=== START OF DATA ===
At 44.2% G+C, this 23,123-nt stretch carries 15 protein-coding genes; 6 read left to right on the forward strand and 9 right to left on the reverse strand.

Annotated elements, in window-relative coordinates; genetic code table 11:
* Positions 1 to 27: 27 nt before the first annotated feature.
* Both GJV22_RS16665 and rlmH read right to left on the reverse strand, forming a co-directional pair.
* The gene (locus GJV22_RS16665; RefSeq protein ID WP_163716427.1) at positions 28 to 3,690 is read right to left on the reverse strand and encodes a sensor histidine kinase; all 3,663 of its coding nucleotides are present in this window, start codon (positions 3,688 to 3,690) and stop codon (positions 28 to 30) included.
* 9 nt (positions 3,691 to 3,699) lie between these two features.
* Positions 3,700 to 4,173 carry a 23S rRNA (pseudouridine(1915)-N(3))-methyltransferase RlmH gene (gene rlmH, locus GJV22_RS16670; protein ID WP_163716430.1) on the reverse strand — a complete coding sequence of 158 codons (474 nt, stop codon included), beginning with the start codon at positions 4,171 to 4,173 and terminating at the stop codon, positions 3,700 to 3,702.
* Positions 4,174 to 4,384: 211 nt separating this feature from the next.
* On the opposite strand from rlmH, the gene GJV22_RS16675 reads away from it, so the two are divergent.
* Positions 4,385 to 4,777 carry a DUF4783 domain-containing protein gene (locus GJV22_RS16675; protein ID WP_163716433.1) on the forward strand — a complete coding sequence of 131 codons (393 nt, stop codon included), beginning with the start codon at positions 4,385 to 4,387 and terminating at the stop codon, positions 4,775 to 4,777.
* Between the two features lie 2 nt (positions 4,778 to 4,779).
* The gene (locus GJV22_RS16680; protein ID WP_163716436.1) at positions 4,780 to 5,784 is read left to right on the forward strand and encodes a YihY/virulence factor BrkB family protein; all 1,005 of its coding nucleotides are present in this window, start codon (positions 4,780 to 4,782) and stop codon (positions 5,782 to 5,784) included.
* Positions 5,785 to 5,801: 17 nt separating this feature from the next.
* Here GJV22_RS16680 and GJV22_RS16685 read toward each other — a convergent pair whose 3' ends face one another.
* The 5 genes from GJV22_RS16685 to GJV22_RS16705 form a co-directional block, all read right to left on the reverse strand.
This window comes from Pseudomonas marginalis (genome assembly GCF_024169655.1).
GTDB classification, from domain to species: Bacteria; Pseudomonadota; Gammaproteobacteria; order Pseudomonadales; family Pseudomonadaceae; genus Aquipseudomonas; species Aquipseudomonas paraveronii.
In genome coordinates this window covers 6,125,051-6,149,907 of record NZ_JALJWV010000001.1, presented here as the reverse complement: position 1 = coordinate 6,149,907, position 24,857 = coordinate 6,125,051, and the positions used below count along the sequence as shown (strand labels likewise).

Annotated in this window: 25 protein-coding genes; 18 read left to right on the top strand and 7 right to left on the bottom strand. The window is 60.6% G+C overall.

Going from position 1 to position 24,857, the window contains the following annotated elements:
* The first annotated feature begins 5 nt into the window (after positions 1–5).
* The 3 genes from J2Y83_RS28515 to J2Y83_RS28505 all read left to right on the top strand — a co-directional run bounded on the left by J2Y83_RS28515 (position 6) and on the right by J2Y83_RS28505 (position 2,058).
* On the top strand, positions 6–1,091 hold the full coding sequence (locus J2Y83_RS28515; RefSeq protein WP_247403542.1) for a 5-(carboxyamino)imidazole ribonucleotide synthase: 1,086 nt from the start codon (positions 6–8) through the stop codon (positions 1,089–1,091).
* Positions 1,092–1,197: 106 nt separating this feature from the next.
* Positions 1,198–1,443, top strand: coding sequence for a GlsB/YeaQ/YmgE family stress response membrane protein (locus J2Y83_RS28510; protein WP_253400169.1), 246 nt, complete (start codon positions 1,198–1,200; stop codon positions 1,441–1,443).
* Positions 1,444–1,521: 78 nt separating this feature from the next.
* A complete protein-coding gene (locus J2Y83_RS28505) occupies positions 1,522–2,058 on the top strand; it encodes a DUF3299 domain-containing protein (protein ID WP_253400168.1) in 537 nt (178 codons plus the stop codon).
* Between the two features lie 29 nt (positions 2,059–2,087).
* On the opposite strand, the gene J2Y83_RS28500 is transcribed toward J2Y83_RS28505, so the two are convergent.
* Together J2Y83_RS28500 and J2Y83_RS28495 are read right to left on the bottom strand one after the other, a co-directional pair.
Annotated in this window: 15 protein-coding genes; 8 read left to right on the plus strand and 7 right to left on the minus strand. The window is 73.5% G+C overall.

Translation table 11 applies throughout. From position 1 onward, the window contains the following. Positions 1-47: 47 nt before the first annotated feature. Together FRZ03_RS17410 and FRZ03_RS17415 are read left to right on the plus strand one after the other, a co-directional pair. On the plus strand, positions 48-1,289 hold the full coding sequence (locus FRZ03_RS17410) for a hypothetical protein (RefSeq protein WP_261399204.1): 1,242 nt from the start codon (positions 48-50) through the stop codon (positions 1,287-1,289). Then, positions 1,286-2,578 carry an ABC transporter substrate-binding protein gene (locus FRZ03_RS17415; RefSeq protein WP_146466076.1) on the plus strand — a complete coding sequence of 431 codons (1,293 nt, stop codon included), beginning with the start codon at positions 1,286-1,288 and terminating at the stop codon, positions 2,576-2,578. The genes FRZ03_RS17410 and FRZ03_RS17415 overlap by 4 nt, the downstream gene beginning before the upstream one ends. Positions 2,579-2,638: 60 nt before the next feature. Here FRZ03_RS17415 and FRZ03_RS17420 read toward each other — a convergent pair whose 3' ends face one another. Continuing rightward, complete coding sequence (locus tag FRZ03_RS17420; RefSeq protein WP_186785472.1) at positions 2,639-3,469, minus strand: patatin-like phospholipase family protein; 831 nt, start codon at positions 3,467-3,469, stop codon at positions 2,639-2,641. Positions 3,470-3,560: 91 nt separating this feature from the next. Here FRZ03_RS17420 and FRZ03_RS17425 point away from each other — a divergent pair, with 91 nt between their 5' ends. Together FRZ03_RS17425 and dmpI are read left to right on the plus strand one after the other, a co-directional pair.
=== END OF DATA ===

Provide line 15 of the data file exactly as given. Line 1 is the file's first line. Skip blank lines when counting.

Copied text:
* The 5 genes from GJV22_RS16685 to GJV22_RS16705 form a co-directional block, all read right to left on the reverse strand.